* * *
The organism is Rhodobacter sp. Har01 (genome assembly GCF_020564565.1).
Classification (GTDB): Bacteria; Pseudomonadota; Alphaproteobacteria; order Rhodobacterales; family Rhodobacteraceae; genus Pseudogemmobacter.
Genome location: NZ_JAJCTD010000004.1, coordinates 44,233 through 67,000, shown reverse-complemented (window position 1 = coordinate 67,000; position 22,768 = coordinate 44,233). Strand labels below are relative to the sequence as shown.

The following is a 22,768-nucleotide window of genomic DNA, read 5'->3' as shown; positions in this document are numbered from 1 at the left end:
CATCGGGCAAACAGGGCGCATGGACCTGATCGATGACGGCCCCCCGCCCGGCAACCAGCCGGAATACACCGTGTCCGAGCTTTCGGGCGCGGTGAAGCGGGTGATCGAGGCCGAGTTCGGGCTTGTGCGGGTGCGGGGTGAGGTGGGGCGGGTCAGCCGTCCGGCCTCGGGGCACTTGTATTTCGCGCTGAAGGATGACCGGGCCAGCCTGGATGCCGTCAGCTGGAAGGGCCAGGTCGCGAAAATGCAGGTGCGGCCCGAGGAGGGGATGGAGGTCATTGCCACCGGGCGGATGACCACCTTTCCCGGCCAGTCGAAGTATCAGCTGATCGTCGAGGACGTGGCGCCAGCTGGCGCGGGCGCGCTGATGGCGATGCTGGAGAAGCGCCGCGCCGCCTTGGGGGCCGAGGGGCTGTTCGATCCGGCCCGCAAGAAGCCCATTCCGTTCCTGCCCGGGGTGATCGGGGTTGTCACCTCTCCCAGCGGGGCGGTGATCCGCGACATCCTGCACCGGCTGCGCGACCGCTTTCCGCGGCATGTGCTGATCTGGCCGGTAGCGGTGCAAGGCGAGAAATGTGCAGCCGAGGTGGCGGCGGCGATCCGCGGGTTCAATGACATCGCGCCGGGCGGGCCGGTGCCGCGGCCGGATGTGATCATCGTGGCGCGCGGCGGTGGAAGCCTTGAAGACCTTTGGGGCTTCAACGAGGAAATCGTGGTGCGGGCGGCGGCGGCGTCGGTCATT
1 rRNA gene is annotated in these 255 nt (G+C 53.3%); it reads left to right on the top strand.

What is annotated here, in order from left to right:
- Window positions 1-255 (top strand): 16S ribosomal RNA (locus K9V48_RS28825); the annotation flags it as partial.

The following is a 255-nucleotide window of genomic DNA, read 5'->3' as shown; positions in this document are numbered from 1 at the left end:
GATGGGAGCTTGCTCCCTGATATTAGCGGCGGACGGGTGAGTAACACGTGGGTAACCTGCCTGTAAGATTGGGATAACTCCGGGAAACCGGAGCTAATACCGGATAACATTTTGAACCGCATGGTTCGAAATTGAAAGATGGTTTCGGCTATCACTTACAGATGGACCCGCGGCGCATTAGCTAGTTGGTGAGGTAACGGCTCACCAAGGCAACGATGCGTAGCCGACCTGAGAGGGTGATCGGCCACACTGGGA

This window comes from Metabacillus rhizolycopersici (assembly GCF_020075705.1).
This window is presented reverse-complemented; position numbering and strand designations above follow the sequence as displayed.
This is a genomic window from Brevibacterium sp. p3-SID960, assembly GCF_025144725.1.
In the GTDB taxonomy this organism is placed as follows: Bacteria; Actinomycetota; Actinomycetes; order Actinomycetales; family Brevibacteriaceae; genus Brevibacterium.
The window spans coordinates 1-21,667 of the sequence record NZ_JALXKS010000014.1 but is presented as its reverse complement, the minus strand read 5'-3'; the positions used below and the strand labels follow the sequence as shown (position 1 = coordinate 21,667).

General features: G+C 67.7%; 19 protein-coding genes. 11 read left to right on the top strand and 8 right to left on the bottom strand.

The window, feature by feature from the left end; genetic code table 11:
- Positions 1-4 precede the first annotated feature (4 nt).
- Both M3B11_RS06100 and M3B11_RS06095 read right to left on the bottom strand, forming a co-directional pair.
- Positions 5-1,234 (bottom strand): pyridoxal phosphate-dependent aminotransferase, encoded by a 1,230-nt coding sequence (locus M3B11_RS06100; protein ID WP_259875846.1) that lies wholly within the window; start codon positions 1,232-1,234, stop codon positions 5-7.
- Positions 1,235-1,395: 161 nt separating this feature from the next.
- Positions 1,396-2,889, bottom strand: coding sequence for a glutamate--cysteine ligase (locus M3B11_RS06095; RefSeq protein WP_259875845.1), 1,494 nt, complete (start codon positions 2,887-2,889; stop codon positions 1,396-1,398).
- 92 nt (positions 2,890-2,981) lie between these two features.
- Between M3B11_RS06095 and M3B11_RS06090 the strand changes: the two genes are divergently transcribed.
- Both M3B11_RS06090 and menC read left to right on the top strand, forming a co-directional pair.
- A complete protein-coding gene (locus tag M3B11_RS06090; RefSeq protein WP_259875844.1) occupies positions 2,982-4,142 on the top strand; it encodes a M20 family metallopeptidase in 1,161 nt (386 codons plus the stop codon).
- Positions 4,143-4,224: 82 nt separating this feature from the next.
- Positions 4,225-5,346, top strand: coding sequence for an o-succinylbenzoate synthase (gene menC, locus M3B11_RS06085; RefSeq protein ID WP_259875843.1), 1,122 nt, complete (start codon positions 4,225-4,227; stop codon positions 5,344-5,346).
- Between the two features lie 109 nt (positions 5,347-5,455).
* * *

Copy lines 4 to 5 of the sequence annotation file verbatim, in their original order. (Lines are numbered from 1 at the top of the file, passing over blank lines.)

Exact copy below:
The following is a 22,768-nucleotide window of genomic DNA, read 5'->3' as shown; positions in this document are numbered from 1 at the left end:
CATCGGGCAAACAGGGCGCATGGACCTGATCGATGACGGCCCCCCGCCCGGCAACCAGCCGGAATACACCGTGTCCGAGCTTTCGGGCGCGGTGAAGCGGGTGATCGAGGCCGAGTTCGGGCTTGTGCGGGTGCGGGGTGAGGTGGGGCGGGTCAGCCGTCCGGCCTCGGGGCACTTGTATTTCGCGCTGAAGGATGACCGGGCCAGCCTGGATGCCGTCAGCTGGAAGGGCCAGGTCGCGAAAATGCAGGTGCGGCCCGAGGAGGGGATGGAGGTCATTGCCACCGGGCGGATGACCACCTTTCCCGGCCAGTCGAAGTATCAGCTGATCGTCGAGGACGTGGCGCCAGCTGGCGCGGGCGCGCTGATGGCGATGCTGGAGAAGCGCCGCGCCGCCTTGGGGGCCGAGGGGCTGTTCGATCCGGCCCGCAAGAAGCCCATTCCGTTCCTGCCCGGGGTGATCGGGGTTGTCACCTCTCCCAGCGGGGCGGTGATCCGCGACATCCTGCACCGGCTGCGCGACCGCTTTCCGCGGCATGTGCTGATCTGGCCGGTAGCGGTGCAAGGCGAGAAATGTGCAGCCGAGGTGGCGGCGGCGATCCGCGGGTTCAATGACATCGCGCCGGGCGGGCCGGTGCCGCGGCCGGATGTGATCATCGTGGCGCGCGGCGGTGGAAGCCTTGAAGACCTTTGGGGCTTCAACGAGGAAATCGTGGTGCGGGCGGCGGCGGCGTCGGTCATT